Symptoms and health outcomes that result from intergenerational trauma include: sleep problems, mental health issues such as depression and suicide, and physical health problems such as heart disease.
Studies show that some children of Holocaust survivors experience sleep disturbance and nightmares in which they are chased, persecuted, tortured, or annihilated as if they were re-living the Second World War, although they may not yet have been born at the time. Third-generation studies have shown that grandchildren of Holocaust survivors showed higher state and trait anger, perceived others and themselves less positively, and were rated by their peers as having lower socio-emotional functioning.1 Additionally, Armenian genocide survivor descendants reported persistent distress, helplessness, guilt, and shame. Aboriginal Canadians whose parents and grandparents were in the abusive residential school system had increased suicidal thoughts and attempts.1 Moreover, studies show structural racism and cumulative trauma in the United States as fundamental drivers of the intergenerational transmission of depression.
How Is Trauma Passed On?
There is mounting evidence that trauma exposure passes on certain genetic information to offspring transgenerationally via the epigenetic inheritance mechanism of DNA methylation alteration, which affects the expression of genes and the metabolome.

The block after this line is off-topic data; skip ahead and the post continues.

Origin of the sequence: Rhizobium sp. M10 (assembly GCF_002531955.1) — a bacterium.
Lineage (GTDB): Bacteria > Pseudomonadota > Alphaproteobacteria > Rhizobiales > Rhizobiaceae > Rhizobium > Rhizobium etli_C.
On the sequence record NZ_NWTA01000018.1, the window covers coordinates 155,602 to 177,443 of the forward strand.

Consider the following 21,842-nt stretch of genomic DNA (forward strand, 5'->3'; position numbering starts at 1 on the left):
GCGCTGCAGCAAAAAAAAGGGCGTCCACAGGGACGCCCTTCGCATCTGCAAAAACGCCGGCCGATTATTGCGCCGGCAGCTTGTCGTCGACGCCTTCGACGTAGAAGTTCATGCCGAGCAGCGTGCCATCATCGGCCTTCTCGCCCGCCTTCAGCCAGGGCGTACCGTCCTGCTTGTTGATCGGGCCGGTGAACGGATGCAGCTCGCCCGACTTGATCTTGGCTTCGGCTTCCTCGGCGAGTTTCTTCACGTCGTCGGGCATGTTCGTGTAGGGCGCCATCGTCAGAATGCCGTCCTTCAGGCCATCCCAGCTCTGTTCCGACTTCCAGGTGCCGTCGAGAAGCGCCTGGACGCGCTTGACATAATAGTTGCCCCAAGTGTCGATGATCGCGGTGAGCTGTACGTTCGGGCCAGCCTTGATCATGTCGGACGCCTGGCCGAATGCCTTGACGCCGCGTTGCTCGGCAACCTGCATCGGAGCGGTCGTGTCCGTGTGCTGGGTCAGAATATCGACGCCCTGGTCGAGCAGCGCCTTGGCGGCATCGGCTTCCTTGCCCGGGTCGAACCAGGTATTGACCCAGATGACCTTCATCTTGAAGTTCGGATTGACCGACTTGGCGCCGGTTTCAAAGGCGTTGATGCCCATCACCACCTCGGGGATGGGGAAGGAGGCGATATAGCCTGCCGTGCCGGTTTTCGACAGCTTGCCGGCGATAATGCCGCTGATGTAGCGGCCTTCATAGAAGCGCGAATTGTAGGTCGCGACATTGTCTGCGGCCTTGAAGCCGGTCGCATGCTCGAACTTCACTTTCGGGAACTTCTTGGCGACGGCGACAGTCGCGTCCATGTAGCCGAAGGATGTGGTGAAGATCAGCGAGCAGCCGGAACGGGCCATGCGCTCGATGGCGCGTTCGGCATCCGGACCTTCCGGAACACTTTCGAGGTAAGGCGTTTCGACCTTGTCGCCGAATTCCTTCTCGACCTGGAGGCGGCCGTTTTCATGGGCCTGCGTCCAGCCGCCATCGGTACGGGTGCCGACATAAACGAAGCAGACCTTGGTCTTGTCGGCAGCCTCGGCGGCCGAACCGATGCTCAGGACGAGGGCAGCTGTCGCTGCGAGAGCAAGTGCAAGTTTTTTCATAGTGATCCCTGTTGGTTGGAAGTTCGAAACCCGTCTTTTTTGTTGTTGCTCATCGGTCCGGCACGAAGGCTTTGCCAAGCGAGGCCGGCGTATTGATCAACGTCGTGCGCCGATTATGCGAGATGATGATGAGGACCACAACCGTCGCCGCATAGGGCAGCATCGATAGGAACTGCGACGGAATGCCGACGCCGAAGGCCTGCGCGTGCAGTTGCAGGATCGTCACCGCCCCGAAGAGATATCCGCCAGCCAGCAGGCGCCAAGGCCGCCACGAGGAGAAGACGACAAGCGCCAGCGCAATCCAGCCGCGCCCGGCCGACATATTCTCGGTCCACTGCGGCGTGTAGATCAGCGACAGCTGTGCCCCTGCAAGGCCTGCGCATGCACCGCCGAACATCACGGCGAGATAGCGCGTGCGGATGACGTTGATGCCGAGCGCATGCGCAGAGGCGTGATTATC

Each person’s genome is inherited from their parents and contains all of the information needed for a person to grow and develop. It is an organism’s complete set of DNA or genetic material. In humans, almost every cell in our body contains a complete copy of the genome.
Epigenetics explains how life experiences can affect the genome by altering the way our genes work. Trauma can leave a chemical mark on a person’s genes, which can then be passed down to their offspring. The mark is not a mutation but a change in how a gene is expressed.
Epigenetic research has found a wide range of evidence that stress and trauma can alter gene expression. This ranges from a gene linked to the release of cortisol, which is involved in the flight-flight-freeze reaction, to a gene involved in fat storage. Scientists discovered that babies who had been in utero during the Dutch famine were born heavier than average. It is theorized that starving mothers automatically adapted the expression in their unborn babies of a gene involved in storing or burning fuel. These children had higher rates of obesity, diabetes, cardiovascular disease, and schizophrenia in middle age. Upon further investigation, it was discovered that they carried a specific epigenetic signature on one of their genes.
Mitigating the Effects of Intergenerational Trauma
Research shows that families play a central role in child development and in the intergenerational transmission of trauma. A parent’s genetic information and parental approaches can increase or decrease the risk of childhood trauma in their children. Experiencing trauma can negatively affect parenting ability and increase the risk of transmitting trauma to their children, which highlights the cyclical nature of trauma transmission between parents and children.6